in which the naked chimp is unmasked, his machines debugged, and his bugbears debunked

Tuesday, November 20, 2007

Bouncers (don’t mess with ‘em, have mess without ‘em… or not?)

Judging from what I’ve heard, I’d always fancied that people would try to fight their way out of the Viper Room – then came the recent news of the dude who pulled a piece on the bouncers when he wasn’t allowed in. Didn’t somebody tell him that if they’d let him in… he’d be at the Viper Room? But then again, this is like trying to talk sense to a person… who wants to go to the Viper Room. You can’t reason with the unreasonable.

All across Melbourne you hear similar stories: enraged footballers, coked up to the eyeballs, going on rampages at Crown… trannies with knives in their garter belts (Dome R.I.P.) …or the rumours of ‘Mad Cunts’ barred from another famous Chapel St nightclub returning with plenty of cousins… and lots of baseball bats. Bouncers. Don’t mess with ‘em, have mess without ‘em… or not?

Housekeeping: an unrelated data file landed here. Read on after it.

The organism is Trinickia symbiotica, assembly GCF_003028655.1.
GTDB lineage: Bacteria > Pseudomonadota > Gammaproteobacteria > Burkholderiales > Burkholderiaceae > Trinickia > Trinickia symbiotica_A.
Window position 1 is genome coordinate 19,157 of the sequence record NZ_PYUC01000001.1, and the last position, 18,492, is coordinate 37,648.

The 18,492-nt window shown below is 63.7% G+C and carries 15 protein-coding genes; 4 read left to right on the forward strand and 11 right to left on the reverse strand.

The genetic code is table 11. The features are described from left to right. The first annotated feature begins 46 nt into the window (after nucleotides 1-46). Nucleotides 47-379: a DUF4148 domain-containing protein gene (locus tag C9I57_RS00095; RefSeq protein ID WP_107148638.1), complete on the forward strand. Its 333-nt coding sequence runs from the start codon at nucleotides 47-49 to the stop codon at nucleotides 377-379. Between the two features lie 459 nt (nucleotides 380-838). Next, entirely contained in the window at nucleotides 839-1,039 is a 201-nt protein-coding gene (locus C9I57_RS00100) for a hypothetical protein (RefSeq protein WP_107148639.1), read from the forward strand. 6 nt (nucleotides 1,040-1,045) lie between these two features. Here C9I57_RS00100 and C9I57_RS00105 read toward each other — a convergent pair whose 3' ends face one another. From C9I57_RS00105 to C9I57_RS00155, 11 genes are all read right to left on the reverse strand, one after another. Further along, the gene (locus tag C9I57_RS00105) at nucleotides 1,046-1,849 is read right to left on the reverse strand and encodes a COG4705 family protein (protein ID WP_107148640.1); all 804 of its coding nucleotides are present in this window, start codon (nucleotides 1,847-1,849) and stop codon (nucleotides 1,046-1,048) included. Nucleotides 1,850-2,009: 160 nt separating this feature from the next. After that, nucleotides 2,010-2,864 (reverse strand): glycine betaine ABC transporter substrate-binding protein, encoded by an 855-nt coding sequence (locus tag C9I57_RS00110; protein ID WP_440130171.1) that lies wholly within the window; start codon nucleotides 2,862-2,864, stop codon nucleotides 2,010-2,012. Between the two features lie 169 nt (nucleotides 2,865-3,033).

In their defence (as if they can’t defend themselves), bouncers, like cops, deal with the constant threat of grisly violence and the daily reality of one of the most boring jobs imaginable. But more than cops, bouncers have increasingly been written a blank cheque for the use of whatever brutality in their pursuit of social pest control – Parklife. At least cops have to write reports and ‘use phonebooks’. Without a doubt, bouncers do a thankless, boring, dangerous job that most of us would be unwilling and/or unable to do. But, on the other hand, a lot of them are sadistic fuckwits who enjoy nothing better than bullying people and abusing their authority. Basically, it’s a job that attracts a certain type of person, and I think we can safely say that it’s not the kind of person who you generally find working in kindergartens or caring for the elderly… oh, well, not working in kindergartens at least… sorry grandma.